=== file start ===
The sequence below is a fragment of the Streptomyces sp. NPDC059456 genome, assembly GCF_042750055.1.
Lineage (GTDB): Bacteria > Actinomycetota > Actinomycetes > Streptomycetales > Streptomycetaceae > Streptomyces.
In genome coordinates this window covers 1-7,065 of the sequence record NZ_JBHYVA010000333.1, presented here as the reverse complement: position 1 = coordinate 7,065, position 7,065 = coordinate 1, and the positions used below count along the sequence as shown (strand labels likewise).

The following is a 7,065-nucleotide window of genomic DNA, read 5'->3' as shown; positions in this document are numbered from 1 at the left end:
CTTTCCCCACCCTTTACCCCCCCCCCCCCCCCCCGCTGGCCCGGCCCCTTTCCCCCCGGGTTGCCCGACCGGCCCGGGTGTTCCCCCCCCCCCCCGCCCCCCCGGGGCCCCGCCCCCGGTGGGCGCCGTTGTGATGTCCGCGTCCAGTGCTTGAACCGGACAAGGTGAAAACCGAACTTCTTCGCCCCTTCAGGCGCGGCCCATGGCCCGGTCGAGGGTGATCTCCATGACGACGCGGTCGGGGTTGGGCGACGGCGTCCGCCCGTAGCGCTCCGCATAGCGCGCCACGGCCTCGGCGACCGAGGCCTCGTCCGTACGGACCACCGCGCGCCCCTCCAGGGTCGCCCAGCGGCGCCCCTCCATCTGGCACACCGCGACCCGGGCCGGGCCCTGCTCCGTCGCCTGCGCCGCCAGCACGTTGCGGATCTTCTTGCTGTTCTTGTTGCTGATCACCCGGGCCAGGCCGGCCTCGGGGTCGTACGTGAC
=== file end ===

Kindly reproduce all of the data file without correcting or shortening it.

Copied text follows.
The sequence below is a fragment of the Streptomyces sp. NPDC059456 genome, assembly GCF_042750055.1.
Lineage (GTDB): Bacteria > Actinomycetota > Actinomycetes > Streptomycetales > Streptomycetaceae > Streptomyces.
In genome coordinates this window covers 1-7,065 of the sequence record NZ_JBHYVA010000333.1, presented here as the reverse complement: position 1 = coordinate 7,065, position 7,065 = coordinate 1, and the positions used below count along the sequence as shown (strand labels likewise).

The following is a 7,065-nucleotide window of genomic DNA, read 5'->3' as shown; positions in this document are numbered from 1 at the left end:
CTTTCCCCACCCTTTACCCCCCCCCCCCCCCCCCGCTGGCCCGGCCCCTTTCCCCCCGGGTTGCCCGACCGGCCCGGGTGTTCCCCCCCCCCCCCGCCCCCCCGGGGCCCCGCCCCCGGTGGGCGCCGTTGTGATGTCCGCGTCCAGTGCTTGAACCGGACAAGGTGAAAACCGAACTTCTTCGCCCCTTCAGGCGCGGCCCATGGCCCGGTCGAGGGTGATCTCCATGACGACGCGGTCGGGGTTGGGCGACGGCGTCCGCCCGTAGCGCTCCGCATAGCGCGCCACGGCCTCGGCGACCGAGGCCTCGTCCGTACGGACCACCGCGCGCCCCTCCAGGGTCGCCCAGCGGCGCCCCTCCATCTGGCACACCGCGACCCGGGCCGGGCCCTGCTCCGTCGCCTGCGCCGCCAGCACGTTGCGGATCTTCTTGCTGTTCTTGTTGCTGATCACCCGGGCCAGGCCGGCCTCGGGGTCGTACGTGAC